Now neither arms nor diplomacy can resolve Syria's conflict: 'There is not a shimmer of hope'
Lakhdar Brahimi, the United Nations and Arab League envoy to Syria, says a "war crime" was committed by those responsible for a car bomb that killed more than 50 people, and injured about 200, last Thursday near the ruling Baath party's offices in central Damascus.
Commenting on this development over the weekend in the pan-Arab newspaper Al Quds Al Arabi, editor-in-chief Abdel Bari Atwan noted that the UN Security Council had refrained from issuing a statement condemning the bombing, due to deep differences among its member states regarding the crisis in Syria.
"But the bombing is a war crime, no matter which party is responsible for it. The innocent victims hadn't done anything wrong; they were just regular folks working hard to put food on the table," Atwan wrote.
With a total death toll reaching something like 80,000 or more, it appears that the Syrian conflict has reached a point of no return, he added.
"Let us be frank, swallow our pain and admit it: There is not a shimmer of hope of getting out of this bloody logjam."
All parties involved are now convinced that it is impossible to solve the crisis militarily. So they are "pretending" these days to be considering a political solution through an internationally mediated dialogue. But that wouldn't work either, the editor observed.
"We don't know how many more thousands will have to perish before the parties involved accept the fact that even a political solution has become an impossibility. All talk about it is just for media consumption, while the killing machine and the wheel of destruction are not abating."
The direct parties to this conflict - the regime of President Bashar Al Assad and the opposition forces - are misleading themselves and others when they impose "crippling conditions that the other party will never accept", the author argued.
President Al Assad told a Jordanian delegation on a recent visit to Damascus that he intends to run for president again in the 2014 election.
For its part, the opposition coalition is saying that no dialogue is possible with the regime for as long as Mr Al Assad and his close associates are in power. "So what kind of political solution are they talking about?"
What is certain is that Thursday's bombing is going to leave a deep mark in the next phase of the crisis, Atwan said, and no one can tell for how long similar bombings will continue to plague Syria.
Meanwhile, the Free Syrian Army is expanding its area of operation: it has now launched attacks against Hizbollah's bases in border villages, as a response to the southern Lebanese militia's support for the Syrian regime. This could trigger a sectarian war in the entire region.
"It's a dark picture from whichever angle you see it."
Ennahda needs to change more than PM
Ennahda, the moderate Islamist party leading the ruling coalition in Tunisia, must change the way it is running the country, and not simply replace one prime minister by another, the Sharjah-based newspaper Al Khaleej said in its editorial yesterday.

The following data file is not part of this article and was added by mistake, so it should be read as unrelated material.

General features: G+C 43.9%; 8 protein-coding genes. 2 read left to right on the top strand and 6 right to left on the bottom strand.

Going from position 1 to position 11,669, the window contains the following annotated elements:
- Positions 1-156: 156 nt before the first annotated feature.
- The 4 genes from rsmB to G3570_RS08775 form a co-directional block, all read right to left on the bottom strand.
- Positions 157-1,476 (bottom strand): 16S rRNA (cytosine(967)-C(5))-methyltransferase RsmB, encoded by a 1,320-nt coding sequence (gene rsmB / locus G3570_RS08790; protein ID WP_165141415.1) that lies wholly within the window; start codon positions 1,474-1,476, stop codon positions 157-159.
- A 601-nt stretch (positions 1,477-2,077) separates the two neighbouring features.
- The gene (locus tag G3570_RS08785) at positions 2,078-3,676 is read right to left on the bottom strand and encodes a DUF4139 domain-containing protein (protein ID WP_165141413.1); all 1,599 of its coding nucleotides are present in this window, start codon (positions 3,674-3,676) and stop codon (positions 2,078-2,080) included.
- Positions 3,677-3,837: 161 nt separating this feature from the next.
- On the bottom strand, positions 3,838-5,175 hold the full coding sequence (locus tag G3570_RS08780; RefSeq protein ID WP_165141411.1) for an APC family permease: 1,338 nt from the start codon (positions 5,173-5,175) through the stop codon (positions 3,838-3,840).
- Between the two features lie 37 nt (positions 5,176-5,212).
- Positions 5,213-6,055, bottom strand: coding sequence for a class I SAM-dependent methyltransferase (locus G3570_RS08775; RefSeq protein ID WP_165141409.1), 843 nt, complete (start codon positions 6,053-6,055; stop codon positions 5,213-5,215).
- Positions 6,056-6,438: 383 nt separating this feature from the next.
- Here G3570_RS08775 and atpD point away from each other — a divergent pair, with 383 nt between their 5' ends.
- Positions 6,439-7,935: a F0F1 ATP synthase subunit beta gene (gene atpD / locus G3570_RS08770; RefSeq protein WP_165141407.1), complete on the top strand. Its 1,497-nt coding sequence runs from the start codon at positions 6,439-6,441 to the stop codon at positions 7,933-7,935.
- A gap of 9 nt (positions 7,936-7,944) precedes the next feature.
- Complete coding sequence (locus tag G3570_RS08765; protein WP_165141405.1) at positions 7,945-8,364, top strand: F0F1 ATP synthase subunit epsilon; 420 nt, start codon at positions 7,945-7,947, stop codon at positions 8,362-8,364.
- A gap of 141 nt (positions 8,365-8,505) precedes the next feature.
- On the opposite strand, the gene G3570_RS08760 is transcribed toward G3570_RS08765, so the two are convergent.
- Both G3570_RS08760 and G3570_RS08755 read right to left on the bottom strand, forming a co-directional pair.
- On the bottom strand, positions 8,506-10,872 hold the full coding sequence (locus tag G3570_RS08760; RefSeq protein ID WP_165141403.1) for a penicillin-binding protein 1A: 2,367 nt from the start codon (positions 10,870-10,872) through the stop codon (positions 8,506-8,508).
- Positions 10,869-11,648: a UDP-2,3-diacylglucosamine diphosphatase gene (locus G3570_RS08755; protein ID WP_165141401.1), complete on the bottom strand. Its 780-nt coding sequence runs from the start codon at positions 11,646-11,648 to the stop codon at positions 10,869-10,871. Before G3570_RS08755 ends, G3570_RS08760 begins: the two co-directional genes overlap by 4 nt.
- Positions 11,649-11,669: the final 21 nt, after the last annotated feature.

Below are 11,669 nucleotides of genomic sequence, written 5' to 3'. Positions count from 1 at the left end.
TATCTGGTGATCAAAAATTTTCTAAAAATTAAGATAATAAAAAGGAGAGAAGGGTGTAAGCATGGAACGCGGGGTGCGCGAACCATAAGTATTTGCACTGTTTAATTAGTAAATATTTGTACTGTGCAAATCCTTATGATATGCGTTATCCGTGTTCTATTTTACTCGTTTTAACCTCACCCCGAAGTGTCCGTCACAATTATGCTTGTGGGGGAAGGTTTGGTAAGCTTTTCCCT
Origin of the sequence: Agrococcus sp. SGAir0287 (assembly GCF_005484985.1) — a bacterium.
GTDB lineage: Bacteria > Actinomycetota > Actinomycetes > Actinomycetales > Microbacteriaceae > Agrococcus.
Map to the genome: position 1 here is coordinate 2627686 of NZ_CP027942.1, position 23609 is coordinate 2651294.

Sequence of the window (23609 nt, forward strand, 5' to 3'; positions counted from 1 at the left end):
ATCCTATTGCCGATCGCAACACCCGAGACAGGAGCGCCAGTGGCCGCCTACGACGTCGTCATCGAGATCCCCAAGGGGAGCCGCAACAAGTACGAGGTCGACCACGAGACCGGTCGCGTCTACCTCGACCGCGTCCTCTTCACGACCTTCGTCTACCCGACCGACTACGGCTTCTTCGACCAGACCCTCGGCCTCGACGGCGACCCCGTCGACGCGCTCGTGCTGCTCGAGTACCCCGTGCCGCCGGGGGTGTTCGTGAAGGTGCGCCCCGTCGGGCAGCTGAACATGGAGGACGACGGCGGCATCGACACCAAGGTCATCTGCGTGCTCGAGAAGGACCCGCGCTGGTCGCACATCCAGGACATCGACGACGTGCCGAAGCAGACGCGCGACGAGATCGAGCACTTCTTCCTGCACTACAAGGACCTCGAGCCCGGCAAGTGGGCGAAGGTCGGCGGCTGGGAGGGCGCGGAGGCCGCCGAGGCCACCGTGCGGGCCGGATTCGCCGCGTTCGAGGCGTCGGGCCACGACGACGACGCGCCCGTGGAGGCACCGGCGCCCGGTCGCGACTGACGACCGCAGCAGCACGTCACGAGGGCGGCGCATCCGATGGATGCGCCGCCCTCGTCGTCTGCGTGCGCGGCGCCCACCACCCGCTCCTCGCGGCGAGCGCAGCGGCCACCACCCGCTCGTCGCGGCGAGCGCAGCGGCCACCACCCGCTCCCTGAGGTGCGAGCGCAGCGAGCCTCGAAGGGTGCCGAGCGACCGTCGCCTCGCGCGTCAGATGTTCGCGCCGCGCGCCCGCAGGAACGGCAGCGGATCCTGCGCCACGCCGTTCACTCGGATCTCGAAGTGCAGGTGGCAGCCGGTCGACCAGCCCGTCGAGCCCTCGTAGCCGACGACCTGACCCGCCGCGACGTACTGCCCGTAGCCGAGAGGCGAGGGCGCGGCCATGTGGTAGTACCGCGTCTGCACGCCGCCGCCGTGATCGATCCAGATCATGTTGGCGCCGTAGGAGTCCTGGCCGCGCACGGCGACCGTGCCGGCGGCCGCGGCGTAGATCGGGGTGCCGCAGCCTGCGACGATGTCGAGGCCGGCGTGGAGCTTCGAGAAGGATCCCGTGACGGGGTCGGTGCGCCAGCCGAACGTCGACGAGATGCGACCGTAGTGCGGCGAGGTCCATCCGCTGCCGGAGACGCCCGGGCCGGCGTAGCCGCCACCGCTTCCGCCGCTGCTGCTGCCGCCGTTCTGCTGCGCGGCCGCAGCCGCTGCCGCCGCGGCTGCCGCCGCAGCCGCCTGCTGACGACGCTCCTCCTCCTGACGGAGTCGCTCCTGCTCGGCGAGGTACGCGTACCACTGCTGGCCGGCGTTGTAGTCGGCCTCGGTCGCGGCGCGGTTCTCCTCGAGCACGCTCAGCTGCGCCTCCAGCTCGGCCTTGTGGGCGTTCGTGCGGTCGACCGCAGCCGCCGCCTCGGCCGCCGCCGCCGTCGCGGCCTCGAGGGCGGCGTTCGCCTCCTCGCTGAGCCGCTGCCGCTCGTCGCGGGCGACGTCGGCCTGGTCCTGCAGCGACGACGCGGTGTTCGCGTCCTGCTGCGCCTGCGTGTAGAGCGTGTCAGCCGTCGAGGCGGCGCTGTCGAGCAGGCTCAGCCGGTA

The prime minister, Hamadi Jebali, stepped down after he became convinced that the political, economic and security situation in post-revolution Tunisia under his party, Ennahda, had become intolerable, the newspaper said.
Mr Jebali had offered to form a new, smaller cabinet of technocrats to steer the country away from further crises, a proposal that his party rejected.
On Friday the interior minister, Ali Larayedh, was named prime minister by Ennahda and was appointed to that post by the president, Moncef Marzouki.
"It seems that the Ennahda movement wants a prime minister who does not cross the line - one who does not challenge [party] authority or take initiatives that may go against [its] volition," the newspaper noted.
"But replacing Mr Jebali is not really the solution. The politics and behaviour of Ennahda as a whole must change. The movement has to approach Tunisia as a nation and a people, not as a backyard … where it seeks to attain absolute power."
Until that happens, the new prime minister is going to make little difference in how Tunisians feel about their government.
Iranian visits to UAE's islands are just a ploy
Every time top Iranian officials pay a visit to the UAE's three islands - Abu Musa and the Lesser and Greater Tunbs - their aim is to create a hubbub to distract the Iranian people from their most immediate struggles, Abdullah Jumaa Al Haj wrote in yesterday's edition of the Abu Dhabi-based newspaper Al Ittihad.
Akbar Hashemi Rafsanjani, the former Iranian president, visited the islands in the 1990s. He was accompanied by a "huge delegation of senior officials, as if on a visit to a world superpower."
Mahmoud Ahmadinejad, the incumbent president, paid a visit to the islands in 2012 and delivered "a woolly speech" nobody could really understand. Then, over the past few weeks, it has been reported that a large Iranian parliamentary delegation is planning to visit the islands.
Why does Iran keep provoking the UAE, which lays a legitimate, historical claim to the territories?
"Iran thinks that these provocations are going to give the Iranian people the impression that their government is achieving something at the level of foreign policy," the author argued.
As a "never-ending series of internal crises" take their toll on Tehran - from a flagging economy to schisms within the the-political elite - the breather for this struggling government becomes acts of belligerence.
* Digest compiled by Achraf El Bahi